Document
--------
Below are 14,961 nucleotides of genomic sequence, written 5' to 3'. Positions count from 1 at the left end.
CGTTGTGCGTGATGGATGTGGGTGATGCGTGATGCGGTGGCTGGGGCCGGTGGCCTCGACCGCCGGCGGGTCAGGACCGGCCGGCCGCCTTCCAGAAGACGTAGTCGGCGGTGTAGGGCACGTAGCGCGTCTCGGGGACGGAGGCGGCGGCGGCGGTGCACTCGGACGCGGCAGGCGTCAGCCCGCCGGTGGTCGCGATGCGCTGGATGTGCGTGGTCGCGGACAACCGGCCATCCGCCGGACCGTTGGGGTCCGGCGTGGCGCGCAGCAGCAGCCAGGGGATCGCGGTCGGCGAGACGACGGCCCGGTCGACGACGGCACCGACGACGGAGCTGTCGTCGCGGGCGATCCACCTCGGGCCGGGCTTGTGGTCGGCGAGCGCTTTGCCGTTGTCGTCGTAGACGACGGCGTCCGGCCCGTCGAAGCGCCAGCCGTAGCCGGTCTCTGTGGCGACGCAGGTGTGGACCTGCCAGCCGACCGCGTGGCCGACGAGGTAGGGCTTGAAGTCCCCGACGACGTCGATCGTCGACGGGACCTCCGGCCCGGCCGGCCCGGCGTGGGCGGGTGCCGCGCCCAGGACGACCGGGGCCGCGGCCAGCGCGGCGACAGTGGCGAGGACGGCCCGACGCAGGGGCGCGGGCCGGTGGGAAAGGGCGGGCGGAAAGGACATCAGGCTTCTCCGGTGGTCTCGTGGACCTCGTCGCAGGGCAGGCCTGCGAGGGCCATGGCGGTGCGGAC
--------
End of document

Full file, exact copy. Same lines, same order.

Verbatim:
Below are 14,961 nucleotides of genomic sequence, written 5' to 3'. Positions count from 1 at the left end.
CGTTGTGCGTGATGGATGTGGGTGATGCGTGATGCGGTGGCTGGGGCCGGTGGCCTCGACCGCCGGCGGGTCAGGACCGGCCGGCCGCCTTCCAGAAGACGTAGTCGGCGGTGTAGGGCACGTAGCGCGTCTCGGGGACGGAGGCGGCGGCGGCGGTGCACTCGGACGCGGCAGGCGTCAGCCCGCCGGTGGTCGCGATGCGCTGGATGTGCGTGGTCGCGGACAACCGGCCATCCGCCGGACCGTTGGGGTCCGGCGTGGCGCGCAGCAGCAGCCAGGGGATCGCGGTCGGCGAGACGACGGCCCGGTCGACGACGGCACCGACGACGGAGCTGTCGTCGCGGGCGATCCACCTCGGGCCGGGCTTGTGGTCGGCGAGCGCTTTGCCGTTGTCGTCGTAGACGACGGCGTCCGGCCCGTCGAAGCGCCAGCCGTAGCCGGTCTCTGTGGCGACGCAGGTGTGGACCTGCCAGCCGACCGCGTGGCCGACGAGGTAGGGCTTGAAGTCCCCGACGACGTCGATCGTCGACGGGACCTCCGGCCCGGCCGGCCCGGCGTGGGCGGGTGCCGCGCCCAGGACGACCGGGGCCGCGGCCAGCGCGGCGACAGTGGCGAGGACGGCCCGACGCAGGGGCGCGGGCCGGTGGGAAAGGGCGGGCGGAAAGGACATCAGGCTTCTCCGGTGGTCTCGTGGACCTCGTCGCAGGGCAGGCCTGCGAGGGCCATGGCGGTGCGGAC